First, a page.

Yes, it's been quite a year for me. There have been many different levels of awareness-expansion, justice-seeking and compassion that have evolved within me. I look forward to seeing how my understanding and knowledge on this issue will continue to unfold and develop within me in the years to come as I become more and more of a "veteran vegan". I can't wait.

Wishing Us All Peace.


Tuesday, July 13, 2010

There is No Such Thing as a "Hardcore Vegan"

I often hear people refer to "hardcore vegans." This is sometimes asked of me when I reveal to an omnivore or vegetarian that I'm vegan when they ask, "A hardcore vegan? Like no eggs, no dairy no honey?" Sometimes I hear other vegans refer to themselves as being a "hardcore" vegan. They don't necessarily mean this in a derogatory way. In fact, they often offer it up as a badge of honor- something they're proud of.

Let me be very clear about this:

There is No Such Thing as a "Hardcore Vegan".

As I see it, there are vegans and then there is everyone else. Yes, I lump the vegetarians and omnivores together in a grouping called "everyone else" because the difference between their diets is merely nuanced by their specific form of speciesism.

Point of clarification: Speciesism is the practice of assigning of different values or rights to beings on the basis of their species membership. The term was created by British psychologist Richard D. Ryder in 1973 to denote a prejudice against non-humans based on physical differences that are given moral value. So an ominvore might eat the flesh and products of cows, pigs, chickens and fish whereas a vegetarian might limit her consumption to fish and the products of the chickens and cows, though not their flesh. These decisions are as arbitrary and capricious as the choice to not eat cats or dogs.

Looking up the definition of "Hardcore" there are many definitions. Two that are of interest to me in this discussion are;

1) Intensely loyal
2) A militant or fiercely loyal faction

So what makes us "hardcore" then, it would seem, is our loyalty to Veganism. Our unwavering and fierce loyalty to our commitment to eating a plant-based diet and to removing animals and animal use from our consumption. We're committed. We don't cave in to pressure. We don't make exceptions. Well, I ask you; Isn't that the way we should all be living our lives? Shouldn't we be fully committed- 100% in thought and deed- to that which we profess to believe? By that same token, are there "hardcore Olympians" and just regular ones? Do some commit more to trying to win at their sport than others? Of course not.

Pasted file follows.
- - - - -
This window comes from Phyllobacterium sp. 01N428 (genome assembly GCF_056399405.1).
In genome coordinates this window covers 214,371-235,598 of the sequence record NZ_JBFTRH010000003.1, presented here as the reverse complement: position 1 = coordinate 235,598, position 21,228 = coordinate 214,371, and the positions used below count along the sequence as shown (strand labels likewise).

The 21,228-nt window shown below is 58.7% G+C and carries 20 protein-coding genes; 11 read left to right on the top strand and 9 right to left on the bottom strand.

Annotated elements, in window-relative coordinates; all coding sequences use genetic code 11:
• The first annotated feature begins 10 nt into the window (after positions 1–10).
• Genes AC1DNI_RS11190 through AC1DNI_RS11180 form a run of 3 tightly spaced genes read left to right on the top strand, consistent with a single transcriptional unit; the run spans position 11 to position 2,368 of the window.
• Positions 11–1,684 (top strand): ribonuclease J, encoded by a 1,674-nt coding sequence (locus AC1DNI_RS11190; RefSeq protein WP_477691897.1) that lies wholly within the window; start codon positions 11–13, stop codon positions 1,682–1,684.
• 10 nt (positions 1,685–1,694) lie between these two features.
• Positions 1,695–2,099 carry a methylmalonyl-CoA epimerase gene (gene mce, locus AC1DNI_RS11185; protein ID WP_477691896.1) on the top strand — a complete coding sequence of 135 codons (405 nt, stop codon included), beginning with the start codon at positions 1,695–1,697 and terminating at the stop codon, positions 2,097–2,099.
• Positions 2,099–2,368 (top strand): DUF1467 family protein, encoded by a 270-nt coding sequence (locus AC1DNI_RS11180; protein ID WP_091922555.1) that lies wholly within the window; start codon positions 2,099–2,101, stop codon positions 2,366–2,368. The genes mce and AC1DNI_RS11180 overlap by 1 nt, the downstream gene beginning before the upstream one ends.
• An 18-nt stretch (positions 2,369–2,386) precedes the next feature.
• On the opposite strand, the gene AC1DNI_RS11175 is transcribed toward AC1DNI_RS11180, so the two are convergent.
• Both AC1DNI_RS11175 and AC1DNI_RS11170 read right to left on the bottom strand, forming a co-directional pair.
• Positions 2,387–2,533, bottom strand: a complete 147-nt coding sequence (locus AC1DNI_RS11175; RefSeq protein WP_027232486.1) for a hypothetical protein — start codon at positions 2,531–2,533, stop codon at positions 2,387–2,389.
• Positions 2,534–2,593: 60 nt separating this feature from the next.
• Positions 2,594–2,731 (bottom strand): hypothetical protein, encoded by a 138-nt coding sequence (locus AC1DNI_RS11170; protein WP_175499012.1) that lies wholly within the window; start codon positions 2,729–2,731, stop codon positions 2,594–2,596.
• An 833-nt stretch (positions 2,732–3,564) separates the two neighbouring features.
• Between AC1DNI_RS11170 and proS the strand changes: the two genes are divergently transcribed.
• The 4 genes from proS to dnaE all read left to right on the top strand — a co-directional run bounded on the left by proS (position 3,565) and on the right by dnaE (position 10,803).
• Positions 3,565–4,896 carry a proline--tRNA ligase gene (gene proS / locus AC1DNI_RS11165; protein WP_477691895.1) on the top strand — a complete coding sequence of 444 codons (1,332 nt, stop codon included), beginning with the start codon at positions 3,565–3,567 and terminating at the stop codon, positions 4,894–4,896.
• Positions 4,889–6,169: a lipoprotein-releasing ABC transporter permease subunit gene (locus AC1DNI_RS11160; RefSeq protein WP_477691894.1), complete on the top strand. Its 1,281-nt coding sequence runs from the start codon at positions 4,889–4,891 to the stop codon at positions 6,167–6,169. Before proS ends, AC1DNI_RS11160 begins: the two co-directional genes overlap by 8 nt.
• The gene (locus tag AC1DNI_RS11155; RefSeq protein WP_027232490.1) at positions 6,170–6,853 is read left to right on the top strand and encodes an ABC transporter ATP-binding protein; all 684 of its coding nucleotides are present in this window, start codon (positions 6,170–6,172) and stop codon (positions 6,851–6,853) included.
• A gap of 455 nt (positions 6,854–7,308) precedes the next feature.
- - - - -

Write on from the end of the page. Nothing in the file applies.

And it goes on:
The "militant" definition of the hardcore label clearly is intended to be unflattering. I would guess that it likely originated from those who wish to demonize and alienate committed vegans. Perhaps it originated as a propagandist label from the Meat Industry or alternatively it could have been offered up as a slur against abolitionists from the (currently) more socially popular so-called "new-welfarist" approach. But I caution us all; In reclaiming the term "Hardcore Vegan" we not only perpetuate the harmful notion of Abolitionists as harsh and abrasive (i.e. "hard to the core") we promote an even more dangerous social trend; The expectation that people don't really ever fully commit.

Isn't it sad that loyalty and "stick-to-it-ness" is so rare that it deserves its own level of distinction? We marvel when a couple says they're happily and faithfully married for 35 years. We respect a person who commits to working at the same job all of their adult life. Our society is very much based on what's expedient, what's easy, what's disposable. We have lowered our expectations and, sadly, the results are visible everywhere.

So next-time you're asked, if you're a "Hardcore Vegan" I suggest you respond like I do; "There's nothing hardcore about it. I'm a vegan. It's easy. You should be, too."

Wednesday, May 12, 2010

"I say a little prayer for you..."

Honestly, I love that song! Truth be told, what I'm about to write about it has absolutely nothing to do with the original lyrics or intent of what Miss Aretha Franklin was singing about.

Those of you who know me personally know that I'm not a traditionally "religious" person. I'm somewhere between an atheist and a spiritual humanist. Which is why the notion of me "praying" is seemingly bizarre for me to suggest. That said, I feel that offering a "prayer", made in one's own heart of consciousness that can only be heard in the silent, collective subconscious of us all, takes us to that deeper level of interconnectedness between All Living Beings and our Source.